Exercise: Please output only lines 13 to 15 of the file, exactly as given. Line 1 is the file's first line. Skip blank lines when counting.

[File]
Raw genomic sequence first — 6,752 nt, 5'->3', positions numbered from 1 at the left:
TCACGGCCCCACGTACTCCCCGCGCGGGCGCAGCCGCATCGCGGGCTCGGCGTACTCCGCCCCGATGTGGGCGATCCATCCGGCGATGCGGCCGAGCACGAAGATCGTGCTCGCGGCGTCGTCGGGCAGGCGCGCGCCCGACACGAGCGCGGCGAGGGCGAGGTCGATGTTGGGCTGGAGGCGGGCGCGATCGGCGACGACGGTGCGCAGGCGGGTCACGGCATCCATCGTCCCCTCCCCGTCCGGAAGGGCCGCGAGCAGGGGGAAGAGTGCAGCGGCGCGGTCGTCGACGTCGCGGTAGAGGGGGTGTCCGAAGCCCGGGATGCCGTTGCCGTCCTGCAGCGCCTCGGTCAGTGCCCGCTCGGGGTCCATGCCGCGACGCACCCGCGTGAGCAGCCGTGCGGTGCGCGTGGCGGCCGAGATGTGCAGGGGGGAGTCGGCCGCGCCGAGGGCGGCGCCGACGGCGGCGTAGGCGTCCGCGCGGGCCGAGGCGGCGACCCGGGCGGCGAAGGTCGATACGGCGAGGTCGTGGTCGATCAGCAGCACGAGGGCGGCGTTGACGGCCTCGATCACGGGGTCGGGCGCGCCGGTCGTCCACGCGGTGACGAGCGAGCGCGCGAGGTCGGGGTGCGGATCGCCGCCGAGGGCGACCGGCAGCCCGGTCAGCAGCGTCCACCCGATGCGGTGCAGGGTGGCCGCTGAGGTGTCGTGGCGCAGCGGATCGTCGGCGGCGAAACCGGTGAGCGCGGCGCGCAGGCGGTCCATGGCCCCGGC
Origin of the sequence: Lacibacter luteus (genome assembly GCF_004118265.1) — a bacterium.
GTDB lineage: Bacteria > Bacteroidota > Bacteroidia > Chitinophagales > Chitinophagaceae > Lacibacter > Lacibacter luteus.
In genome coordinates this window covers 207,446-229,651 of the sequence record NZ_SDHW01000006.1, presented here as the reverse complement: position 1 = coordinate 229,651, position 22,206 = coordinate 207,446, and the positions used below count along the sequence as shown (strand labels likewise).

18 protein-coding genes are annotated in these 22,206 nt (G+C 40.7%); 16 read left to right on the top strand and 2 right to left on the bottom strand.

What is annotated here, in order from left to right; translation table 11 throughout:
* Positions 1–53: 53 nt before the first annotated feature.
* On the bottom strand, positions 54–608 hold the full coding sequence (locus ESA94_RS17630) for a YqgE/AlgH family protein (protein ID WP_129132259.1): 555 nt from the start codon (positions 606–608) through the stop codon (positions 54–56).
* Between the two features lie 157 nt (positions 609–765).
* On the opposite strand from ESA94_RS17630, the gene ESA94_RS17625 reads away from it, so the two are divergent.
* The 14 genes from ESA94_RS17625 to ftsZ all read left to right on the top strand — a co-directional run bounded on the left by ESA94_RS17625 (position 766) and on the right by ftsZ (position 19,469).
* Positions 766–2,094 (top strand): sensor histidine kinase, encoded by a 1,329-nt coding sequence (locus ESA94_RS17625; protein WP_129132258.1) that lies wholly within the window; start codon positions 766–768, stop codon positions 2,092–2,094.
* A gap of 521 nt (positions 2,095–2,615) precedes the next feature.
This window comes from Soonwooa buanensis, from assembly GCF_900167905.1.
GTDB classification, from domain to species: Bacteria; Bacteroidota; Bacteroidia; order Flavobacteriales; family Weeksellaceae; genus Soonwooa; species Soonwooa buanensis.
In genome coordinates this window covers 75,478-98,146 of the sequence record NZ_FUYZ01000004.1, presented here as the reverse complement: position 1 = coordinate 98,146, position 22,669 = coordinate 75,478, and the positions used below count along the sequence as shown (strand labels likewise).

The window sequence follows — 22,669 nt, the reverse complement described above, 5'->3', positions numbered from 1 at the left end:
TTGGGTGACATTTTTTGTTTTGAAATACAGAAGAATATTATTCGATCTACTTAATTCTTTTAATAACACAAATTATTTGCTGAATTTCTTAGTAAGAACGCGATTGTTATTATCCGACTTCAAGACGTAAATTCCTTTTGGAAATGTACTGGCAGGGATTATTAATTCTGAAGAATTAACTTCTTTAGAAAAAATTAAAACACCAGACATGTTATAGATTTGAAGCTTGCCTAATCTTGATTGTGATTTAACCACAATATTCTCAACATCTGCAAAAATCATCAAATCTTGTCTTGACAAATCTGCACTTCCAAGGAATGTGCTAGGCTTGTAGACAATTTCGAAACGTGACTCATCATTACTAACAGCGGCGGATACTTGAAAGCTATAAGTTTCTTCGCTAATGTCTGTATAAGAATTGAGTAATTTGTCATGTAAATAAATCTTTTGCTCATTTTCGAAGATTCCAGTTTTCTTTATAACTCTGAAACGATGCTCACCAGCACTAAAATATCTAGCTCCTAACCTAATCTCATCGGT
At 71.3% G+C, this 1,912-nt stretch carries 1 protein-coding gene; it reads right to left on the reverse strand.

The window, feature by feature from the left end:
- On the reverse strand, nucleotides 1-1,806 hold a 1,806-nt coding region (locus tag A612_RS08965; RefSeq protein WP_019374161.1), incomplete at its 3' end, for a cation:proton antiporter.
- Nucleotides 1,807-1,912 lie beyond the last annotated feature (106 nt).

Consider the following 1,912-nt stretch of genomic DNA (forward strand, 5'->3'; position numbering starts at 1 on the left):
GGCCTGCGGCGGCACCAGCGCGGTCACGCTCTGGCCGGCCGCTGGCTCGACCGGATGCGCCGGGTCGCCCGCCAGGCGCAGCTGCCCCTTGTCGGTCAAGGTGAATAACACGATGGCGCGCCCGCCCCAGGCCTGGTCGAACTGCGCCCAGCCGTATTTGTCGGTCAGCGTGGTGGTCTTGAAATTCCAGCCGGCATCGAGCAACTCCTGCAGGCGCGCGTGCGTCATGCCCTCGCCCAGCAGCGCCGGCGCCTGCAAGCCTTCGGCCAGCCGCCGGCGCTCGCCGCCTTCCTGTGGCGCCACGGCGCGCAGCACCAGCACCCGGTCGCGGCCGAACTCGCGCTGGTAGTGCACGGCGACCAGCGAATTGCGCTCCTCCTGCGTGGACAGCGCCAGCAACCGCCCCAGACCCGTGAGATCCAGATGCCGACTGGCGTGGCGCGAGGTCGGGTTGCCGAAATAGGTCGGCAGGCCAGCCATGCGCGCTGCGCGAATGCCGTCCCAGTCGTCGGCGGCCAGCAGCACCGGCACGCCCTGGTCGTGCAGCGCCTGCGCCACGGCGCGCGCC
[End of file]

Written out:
* Positions 766–2,094 (top strand): sensor histidine kinase, encoded by a 1,329-nt coding sequence (locus ESA94_RS17625; protein WP_129132258.1) that lies wholly within the window; start codon positions 766–768, stop codon positions 2,092–2,094.
* A gap of 521 nt (positions 2,095–2,615) precedes the next feature.
This window comes from Soonwooa buanensis, from assembly GCF_900167905.1.